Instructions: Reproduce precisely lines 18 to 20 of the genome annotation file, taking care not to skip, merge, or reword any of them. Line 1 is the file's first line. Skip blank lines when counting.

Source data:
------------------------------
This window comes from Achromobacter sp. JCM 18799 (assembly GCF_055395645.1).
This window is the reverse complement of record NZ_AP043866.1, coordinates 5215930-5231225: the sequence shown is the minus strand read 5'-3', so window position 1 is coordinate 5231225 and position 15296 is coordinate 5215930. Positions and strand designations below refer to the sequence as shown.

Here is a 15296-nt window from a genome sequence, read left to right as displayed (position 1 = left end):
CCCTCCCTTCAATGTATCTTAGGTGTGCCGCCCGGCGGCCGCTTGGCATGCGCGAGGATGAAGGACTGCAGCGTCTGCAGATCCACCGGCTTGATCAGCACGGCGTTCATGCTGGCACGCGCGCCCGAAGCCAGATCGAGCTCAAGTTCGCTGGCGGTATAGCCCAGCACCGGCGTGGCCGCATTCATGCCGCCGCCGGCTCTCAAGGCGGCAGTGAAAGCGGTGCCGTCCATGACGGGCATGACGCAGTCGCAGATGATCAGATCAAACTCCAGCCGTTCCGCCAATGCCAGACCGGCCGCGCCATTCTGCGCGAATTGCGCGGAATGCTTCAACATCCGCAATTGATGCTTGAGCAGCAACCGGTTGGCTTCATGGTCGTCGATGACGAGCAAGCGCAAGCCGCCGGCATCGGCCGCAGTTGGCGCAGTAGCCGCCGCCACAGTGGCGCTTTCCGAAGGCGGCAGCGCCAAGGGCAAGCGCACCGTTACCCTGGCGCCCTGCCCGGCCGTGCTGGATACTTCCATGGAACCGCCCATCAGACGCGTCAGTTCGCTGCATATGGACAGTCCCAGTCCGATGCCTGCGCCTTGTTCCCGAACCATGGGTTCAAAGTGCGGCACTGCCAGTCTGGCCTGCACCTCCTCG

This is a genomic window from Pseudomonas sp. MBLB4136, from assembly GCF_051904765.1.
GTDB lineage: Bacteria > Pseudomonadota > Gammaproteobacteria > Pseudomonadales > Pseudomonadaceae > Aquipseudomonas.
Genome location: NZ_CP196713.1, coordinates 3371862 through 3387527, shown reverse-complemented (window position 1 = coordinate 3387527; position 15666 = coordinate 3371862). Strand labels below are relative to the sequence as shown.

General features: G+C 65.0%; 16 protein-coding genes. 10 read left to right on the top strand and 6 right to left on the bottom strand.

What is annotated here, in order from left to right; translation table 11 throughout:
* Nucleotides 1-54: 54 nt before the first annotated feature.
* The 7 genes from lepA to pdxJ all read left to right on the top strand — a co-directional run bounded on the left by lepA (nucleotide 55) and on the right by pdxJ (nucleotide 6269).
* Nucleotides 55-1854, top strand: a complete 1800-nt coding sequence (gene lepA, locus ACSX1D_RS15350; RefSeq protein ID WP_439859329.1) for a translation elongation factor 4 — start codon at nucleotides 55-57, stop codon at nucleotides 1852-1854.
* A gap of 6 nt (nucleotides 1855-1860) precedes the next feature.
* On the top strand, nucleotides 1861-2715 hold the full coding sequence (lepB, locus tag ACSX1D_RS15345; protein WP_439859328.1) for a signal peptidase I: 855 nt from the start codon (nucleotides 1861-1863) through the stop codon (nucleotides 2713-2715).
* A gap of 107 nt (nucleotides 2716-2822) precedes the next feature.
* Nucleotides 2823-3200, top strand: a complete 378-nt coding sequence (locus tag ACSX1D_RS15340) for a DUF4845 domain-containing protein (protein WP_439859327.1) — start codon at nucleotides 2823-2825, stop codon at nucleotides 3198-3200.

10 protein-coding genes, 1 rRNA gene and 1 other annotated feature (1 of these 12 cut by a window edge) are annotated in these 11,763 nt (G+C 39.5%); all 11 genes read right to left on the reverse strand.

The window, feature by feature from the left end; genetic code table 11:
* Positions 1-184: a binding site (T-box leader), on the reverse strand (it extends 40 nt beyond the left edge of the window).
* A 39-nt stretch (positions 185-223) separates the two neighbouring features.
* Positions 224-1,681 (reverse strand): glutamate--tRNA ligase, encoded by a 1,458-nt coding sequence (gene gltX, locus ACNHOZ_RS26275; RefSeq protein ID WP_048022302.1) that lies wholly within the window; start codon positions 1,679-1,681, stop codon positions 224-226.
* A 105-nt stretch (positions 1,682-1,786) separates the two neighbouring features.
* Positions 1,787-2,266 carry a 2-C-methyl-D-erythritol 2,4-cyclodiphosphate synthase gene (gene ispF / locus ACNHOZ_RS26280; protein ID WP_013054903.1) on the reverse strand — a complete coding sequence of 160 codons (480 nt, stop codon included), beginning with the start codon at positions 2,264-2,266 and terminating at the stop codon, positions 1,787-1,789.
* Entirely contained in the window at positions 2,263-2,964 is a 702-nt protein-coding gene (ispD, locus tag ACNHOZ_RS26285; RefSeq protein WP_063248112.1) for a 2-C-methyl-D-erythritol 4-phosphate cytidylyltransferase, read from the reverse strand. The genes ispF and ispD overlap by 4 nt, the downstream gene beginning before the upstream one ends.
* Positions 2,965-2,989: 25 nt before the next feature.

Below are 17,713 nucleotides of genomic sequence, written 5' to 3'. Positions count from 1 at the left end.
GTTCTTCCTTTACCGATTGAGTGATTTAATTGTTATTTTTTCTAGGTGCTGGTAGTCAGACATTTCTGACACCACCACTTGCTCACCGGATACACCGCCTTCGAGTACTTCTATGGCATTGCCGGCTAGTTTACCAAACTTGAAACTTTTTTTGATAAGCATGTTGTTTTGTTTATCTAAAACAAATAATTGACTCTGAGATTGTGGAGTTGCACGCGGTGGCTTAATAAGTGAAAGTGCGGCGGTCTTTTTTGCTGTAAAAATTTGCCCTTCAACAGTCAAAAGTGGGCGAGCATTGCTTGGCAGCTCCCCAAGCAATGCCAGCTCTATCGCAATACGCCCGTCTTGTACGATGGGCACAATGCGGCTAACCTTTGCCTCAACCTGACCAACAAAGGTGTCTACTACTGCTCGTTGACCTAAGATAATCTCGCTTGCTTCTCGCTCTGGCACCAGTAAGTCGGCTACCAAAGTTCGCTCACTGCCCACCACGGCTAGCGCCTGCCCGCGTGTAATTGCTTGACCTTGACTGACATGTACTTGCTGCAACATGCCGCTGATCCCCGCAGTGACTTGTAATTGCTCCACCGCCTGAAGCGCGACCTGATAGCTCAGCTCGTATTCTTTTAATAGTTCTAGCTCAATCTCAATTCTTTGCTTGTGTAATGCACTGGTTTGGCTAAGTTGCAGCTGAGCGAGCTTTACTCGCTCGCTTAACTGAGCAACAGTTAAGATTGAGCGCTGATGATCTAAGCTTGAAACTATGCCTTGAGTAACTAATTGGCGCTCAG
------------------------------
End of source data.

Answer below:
The window, feature by feature from the left end; genetic code table 11:
* Positions 1-184: a binding site (T-box leader), on the reverse strand (it extends 40 nt beyond the left edge of the window).
* A 39-nt stretch (positions 185-223) separates the two neighbouring features.